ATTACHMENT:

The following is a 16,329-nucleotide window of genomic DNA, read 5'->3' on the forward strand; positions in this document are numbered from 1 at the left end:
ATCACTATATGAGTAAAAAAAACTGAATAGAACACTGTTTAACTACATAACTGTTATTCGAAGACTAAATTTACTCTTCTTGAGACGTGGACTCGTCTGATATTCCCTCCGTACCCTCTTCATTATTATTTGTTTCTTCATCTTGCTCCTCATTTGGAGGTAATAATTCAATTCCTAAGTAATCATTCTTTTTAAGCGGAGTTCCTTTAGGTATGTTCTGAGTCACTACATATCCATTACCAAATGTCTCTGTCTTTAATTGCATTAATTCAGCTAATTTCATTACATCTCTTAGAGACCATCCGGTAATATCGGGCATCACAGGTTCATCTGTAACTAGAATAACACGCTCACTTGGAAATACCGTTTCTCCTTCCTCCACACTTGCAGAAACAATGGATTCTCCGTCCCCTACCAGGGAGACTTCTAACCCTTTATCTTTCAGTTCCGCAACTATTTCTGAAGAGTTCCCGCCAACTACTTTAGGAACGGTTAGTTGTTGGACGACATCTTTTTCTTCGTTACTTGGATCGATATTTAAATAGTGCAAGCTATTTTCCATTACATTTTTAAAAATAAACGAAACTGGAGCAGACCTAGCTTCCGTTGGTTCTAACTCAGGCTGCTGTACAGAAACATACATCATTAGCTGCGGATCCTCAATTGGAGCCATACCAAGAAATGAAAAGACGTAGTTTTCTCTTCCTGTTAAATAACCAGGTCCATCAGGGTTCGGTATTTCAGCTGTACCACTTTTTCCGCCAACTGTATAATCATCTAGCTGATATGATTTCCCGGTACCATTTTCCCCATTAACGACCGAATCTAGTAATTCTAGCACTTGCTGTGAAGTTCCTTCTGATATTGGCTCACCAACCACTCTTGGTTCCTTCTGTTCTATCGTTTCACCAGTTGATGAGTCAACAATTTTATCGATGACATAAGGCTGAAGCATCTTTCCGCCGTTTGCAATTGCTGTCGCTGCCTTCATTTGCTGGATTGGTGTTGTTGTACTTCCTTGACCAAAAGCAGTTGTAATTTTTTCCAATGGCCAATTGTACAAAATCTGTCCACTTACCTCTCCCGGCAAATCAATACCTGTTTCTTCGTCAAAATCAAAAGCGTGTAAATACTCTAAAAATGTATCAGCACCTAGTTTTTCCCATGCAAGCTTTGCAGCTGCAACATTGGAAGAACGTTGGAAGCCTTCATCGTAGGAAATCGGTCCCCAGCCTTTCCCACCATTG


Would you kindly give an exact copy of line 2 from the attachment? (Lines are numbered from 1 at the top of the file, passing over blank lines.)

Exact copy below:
ATCACTATATGAGTAAAAAAAACTGAATAGAACACTGTTTAACTACATAACTGTTATTCGAAGACTAAATTTACTCTTCTTGAGACGTGGACTCGTCTGATATTCCCTCCGTACCCTCTTCATTATTATTTGTTTCTTCATCTTGCTCCTCATTTGGAGGTAATAATTCAATTCCTAAGTAATCATTCTTTTTAAGCGGAGTTCCTTTAGGTATGTTCTGAGTCACTACATATCCATTACCAAATGTCTCTGTCTTTAATTGCATTAATTCAGCTAATTTCATTACATCTCTTAGAGACCATCCGGTAATATCGGGCATCACAGGTTCATCTGTAACTAGAATAACACGCTCACTTGGAAATACCGTTTCTCCTTCCTCCACACTTGCAGAAACAATGGATTCTCCGTCCCCTACCAGGGAGACTTCTAACCCTTTATCTTTCAGTTCCGCAACTATTTCTGAAGAGTTCCCGCCAACTACTTTAGGAACGGTTAGTTGTTGGACGACATCTTTTTCTTCGTTACTTGGATCGATATTTAAATAGTGCAAGCTATTTTCCATTACATTTTTAAAAATAAACGAAACTGGAGCAGACCTAGCTTCCGTTGGTTCTAACTCAGGCTGCTGTACAGAAACATACATCATTAGCTGCGGATCCTCAATTGGAGCCATACCAAGAAATGAAAAGACGTAGTTTTCTCTTCCTGTTAAATAACCAGGTCCATCAGGGTTCGGTATTTCAGCTGTACCACTTTTTCCGCCAACTGTATAATCATCTAGCTGATATGATTTCCCGGTACCATTTTCCCCATTAACGACCGAATCTAGTAATTCTAGCACTTGCTGTGAAGTTCCTTCTGATATTGGCTCACCAACCACTCTTGGTTCCTTCTGTTCTATCGTTTCACCAGTTGATGAGTCAACAATTTTATCGATGACATAAGGCTGAAGCATCTTTCCGCCGTTTGCAATTGCTGTCGCTGCCTTCATTTGCTGGATTGGTGTTGTTGTACTTCCTTGACCAAAAGCAGTTGTAATTTTTTCCAATGGCCAATTGTACAAAATCTGTCCACTTACCTCTCCCGGCAAATCAATACCTGTTTCTTCGTCAAAATCAAAAGCGTGTAAATACTCTAAAAATGTATCAGCACCTAGTTTTTCCCATGCAAGCTTTGCAGCTGCAACATTGGAAGAACGTTGGAAGCCTTCATCGTAGGAAATCGGTCCCCAGCCTTTCCCACCATTG